Before your next photo shoot is secured, it’s important to think about the education process for your clients. I’m not talking about giving away trade secrets here — quite the contrary. Educating your clients shows your expertise at your craft and the business of photography as well. It also shows the client that you care and have some great ideas for them.
For example, you might be contacted about submitting a quote for a corporate promotional shoot. The most important thing here is to answer as quickly as you can. But don’t just wing it — have a set of questions ready that you ask potential clients. A sort of template you can pull from. Things like, what’s the ideal location? Will models be required? How many products need to be featured? Are there some example images that would show the desired artistic direction?
A lot of clients won’t have immediate answers to these questions. This is when education comes in. You can pull from a few different things here, the most important and influential being your past experiences. Give examples of when you hired models, for instance, and what you found best when working with them. Consider the question, “What does a new car cost?” The answer has to consider many factors including brand, type of vehicle, amenities, engine, aesthetics, interior, electronics and so on before a price can be determined. The questions you ask your clients accomplishes the same thing — setting the parameters for establishing your price.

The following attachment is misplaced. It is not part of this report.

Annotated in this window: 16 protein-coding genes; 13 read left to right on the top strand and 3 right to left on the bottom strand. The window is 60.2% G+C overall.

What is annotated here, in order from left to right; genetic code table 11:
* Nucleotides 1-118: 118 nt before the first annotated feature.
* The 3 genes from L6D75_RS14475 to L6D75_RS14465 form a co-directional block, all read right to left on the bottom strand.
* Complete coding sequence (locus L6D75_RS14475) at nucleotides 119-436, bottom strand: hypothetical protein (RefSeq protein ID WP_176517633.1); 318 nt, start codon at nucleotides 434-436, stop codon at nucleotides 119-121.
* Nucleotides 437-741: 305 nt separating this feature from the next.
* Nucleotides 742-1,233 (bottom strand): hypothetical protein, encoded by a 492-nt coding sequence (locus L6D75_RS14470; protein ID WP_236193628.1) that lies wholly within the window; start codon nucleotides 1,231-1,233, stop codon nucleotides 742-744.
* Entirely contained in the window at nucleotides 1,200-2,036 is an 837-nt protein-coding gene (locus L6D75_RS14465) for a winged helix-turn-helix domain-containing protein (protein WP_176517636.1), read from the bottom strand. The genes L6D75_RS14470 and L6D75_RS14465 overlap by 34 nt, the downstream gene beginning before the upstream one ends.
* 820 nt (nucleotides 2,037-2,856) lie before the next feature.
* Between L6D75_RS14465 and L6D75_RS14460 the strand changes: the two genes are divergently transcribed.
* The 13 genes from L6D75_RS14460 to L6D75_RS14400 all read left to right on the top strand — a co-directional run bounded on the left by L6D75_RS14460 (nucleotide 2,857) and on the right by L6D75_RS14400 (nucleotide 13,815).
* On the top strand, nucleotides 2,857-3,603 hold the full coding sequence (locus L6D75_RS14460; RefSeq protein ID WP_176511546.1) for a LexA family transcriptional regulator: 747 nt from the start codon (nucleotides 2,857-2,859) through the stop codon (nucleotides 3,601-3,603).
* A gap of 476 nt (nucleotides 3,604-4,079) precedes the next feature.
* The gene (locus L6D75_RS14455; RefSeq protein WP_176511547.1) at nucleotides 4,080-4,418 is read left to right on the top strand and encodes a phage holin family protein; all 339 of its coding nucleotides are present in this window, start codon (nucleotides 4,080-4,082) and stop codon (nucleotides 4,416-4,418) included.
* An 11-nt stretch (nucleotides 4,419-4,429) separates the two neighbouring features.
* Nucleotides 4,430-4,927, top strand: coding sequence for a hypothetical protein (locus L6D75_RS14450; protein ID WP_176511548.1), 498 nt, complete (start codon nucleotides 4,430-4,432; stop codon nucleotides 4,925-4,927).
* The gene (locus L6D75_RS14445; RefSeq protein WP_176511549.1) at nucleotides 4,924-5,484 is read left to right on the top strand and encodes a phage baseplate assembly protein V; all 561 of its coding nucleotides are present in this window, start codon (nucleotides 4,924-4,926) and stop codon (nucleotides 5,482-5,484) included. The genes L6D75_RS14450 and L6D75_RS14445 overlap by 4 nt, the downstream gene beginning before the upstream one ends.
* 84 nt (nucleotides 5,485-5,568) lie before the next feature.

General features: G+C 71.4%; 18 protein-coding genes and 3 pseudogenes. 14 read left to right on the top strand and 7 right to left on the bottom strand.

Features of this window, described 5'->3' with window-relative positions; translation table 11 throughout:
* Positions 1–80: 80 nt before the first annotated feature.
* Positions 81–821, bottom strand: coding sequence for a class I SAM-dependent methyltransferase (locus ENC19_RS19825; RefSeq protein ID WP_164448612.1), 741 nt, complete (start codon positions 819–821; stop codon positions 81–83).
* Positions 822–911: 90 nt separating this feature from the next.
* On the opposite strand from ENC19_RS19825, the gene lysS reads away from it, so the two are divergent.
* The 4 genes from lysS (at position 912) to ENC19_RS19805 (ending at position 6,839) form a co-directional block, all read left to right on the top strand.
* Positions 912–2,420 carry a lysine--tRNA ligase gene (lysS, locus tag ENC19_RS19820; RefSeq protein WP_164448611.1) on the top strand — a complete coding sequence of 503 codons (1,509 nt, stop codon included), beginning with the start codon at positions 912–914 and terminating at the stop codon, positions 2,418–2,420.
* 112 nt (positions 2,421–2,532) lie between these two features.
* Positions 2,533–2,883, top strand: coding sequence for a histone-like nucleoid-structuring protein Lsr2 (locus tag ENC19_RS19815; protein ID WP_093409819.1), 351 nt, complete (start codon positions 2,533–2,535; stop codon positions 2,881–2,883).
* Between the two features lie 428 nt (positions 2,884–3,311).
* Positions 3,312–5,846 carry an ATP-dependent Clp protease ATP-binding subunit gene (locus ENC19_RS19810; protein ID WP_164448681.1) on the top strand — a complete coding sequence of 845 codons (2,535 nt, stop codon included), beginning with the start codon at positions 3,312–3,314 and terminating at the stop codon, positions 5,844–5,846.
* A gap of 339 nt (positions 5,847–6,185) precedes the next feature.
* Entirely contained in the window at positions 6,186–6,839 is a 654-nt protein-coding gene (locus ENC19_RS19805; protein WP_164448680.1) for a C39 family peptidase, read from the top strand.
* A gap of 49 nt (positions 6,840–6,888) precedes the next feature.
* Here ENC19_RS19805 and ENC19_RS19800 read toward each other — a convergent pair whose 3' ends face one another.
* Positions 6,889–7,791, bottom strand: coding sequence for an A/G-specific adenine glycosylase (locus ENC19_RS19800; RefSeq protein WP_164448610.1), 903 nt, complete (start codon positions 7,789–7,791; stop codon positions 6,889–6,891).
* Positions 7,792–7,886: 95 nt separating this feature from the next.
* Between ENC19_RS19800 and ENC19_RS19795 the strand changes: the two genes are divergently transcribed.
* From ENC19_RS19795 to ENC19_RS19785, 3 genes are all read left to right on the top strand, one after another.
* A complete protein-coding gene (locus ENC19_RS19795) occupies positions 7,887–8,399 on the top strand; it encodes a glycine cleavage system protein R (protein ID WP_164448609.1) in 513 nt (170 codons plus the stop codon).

Explain the Process
It’s also important to educate your clients about the process. Tell them how you go about hiring models, how you prepare for a shoot, what will be important on-location and how you let them select or deliver images.
Ultimately, explaining these things to the potential client helps to show them how you work, your professionalism and those things will get them excited for having you on board.
The same process can be applied to practically any shoot. For headshots, talk about the benefits of doing something in-studio (lighting control), at a client’s office (easier for them to plan it into their day) or environmental (for a different, unique look). For weddings, you can go over how you typically schedule each group of people before and after the wedding, which will give the client an idea of how to plan out their day.
While your client will almost certainly feed you some ideas, you’ll rely on your time-tested processes. You’ll also want to be able to give some creative ideas to the client. This shows excitement around the shoot and gets them thinking about the possibilities in ways they hadn’t imagined before. Being able to offer suggestions for things like locations (both well-known spots and some that are off the grid) gets your client thinking about what the shoot could look like, and might give them more out-of-the-box ideas.
While you don’t have to tell your client everything, it’s a good idea to give them a glance into your world as a photographer. It’ll tell them not only what to expect, but it’ll let them know that you’re prepared and organized. And that will ultimately better your chances of winning the job.
For more on Photography Marketing, see our weekly column.